They claim that horse soring is an exceedingly small problem and they have it all under control with their industry self-policing, trotting out various numbers to portray a high rate of compliance with the Horse Protection Act. But they’ve cooked those numbers using deeply flawed methodology. First, they count only violations found by their own inspectors—not those found by USDA when it does spot inspections. The USDA Office of Inspector General made clear in a 2010 audit that there’s a huge discrepancy between the rate of violations identified by the industry-selected inspectors and those by USDA inspectors, and the industry-selected inspectors are grossly undercounting violations due to conflicts of interest. According to the agency, 85 percent of the violations cited in 2013 were found at the small number of shows (around 20 percent) that USDA attended. Second, they mix in horses of all classes, instead of discussing the compliance rate among the horses actually affected by the PAST Act—the Big Lick horses. Big Lick horses account for the overwhelming majority of violations—according to USDA, they made up 94.2 percent of all violations in 2013 and 74 percent of horses randomly tested at shows attended by USDA during 2010-2013 had been treated with soring or numbing agents. 

These “competing” bills were designed simply to impede the reforms recommended by the OIG audit and incorporated into the PAST Act. They would codify the status quo of industry self-policing, actually making it worse by strengthening the hand of the bad actors who need oversight. They won’t do anything to eliminate the use of devices that the veterinary community has said are absolutely integral to the practice of soring. And they won’t strengthen penalties to provide a meaningful deterrent.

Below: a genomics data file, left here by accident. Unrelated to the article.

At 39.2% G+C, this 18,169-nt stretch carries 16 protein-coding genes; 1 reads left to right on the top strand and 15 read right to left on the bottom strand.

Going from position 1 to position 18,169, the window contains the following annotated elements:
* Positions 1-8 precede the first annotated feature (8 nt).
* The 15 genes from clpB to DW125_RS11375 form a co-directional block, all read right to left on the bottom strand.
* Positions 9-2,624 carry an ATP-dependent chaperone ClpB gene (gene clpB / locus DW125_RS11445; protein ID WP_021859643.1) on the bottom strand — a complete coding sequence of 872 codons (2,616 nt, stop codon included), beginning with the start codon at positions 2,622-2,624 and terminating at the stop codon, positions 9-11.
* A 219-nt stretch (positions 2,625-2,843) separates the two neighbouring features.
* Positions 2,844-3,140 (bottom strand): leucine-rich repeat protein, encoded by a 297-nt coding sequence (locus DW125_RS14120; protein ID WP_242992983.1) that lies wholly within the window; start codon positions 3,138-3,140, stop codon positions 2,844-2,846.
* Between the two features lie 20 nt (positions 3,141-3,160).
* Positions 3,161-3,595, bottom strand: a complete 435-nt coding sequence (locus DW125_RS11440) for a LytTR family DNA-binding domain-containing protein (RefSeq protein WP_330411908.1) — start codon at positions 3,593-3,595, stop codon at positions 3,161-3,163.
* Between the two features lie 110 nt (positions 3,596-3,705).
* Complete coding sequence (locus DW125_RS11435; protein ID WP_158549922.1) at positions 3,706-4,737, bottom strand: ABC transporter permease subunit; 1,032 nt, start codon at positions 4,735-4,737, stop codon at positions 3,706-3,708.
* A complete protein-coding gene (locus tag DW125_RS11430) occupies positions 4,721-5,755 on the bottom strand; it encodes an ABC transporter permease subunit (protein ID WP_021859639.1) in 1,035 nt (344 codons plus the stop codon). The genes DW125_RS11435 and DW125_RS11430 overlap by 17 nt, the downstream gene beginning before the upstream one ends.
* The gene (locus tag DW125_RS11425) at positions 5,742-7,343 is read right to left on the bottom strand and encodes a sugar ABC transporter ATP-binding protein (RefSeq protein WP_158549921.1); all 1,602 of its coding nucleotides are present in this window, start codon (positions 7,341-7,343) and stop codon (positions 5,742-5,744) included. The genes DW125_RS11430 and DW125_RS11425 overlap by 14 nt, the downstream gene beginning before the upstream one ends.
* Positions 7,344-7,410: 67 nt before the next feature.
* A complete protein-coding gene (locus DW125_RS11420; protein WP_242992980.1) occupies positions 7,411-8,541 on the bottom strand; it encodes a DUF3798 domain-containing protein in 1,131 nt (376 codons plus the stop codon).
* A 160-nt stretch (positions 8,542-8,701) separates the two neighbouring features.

As the Chattanooga Times Free Press said in an editorial, these alternative bills represent “a thinly disguised repeat of what hasn't been working to stop the abuse for decades” and are “serving to slow support for a new day and the cleaner, kinder display of a beautiful Tennessee icon.” Tell your members of Congress to pass the PAST Act to finally bring an end to the indefensible cruelty of soring.

Friday, April 04, 2014

Foot-in-Mouth Disease Strikes Kentucky Senate candidate